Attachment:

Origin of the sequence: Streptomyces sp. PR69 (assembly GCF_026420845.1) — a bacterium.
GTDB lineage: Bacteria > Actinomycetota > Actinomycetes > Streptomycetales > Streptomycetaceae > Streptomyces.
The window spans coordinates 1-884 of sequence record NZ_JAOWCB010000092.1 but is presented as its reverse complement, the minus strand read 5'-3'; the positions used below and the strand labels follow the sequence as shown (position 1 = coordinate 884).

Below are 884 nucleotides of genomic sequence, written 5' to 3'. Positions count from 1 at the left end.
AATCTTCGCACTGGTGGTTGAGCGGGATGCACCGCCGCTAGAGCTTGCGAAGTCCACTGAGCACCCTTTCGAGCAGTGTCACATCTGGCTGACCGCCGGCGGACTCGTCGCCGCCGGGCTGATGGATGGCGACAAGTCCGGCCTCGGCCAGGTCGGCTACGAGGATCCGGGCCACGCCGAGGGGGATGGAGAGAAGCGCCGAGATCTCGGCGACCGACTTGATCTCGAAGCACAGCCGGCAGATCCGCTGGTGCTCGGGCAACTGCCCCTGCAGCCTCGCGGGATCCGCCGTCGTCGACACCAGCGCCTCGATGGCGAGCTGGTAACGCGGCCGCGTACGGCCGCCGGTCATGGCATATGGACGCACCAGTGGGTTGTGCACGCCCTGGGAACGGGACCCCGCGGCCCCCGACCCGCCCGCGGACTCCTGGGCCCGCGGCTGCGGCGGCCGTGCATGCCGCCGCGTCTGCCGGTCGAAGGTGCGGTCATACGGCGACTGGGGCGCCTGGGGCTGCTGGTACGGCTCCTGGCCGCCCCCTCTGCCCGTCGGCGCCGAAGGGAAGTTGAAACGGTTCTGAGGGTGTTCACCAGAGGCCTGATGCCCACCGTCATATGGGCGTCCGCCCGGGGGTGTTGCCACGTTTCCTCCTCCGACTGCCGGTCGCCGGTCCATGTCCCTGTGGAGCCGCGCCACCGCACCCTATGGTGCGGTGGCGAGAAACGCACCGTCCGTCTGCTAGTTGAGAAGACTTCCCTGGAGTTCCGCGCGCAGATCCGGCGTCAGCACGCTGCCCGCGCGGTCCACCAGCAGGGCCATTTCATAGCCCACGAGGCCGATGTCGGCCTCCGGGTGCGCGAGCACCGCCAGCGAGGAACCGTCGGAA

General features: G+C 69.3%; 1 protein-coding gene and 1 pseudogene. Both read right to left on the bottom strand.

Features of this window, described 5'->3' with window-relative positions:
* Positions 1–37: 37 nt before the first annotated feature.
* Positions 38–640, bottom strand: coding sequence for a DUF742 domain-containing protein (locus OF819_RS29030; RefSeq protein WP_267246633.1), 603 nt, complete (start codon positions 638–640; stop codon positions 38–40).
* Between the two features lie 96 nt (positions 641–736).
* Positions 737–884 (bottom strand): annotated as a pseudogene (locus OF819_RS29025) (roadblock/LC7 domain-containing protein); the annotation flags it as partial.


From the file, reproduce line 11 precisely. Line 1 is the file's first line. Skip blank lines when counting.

* Positions 737–884 (bottom strand): annotated as a pseudogene (locus OF819_RS29025) (roadblock/LC7 domain-containing protein); the annotation flags it as partial.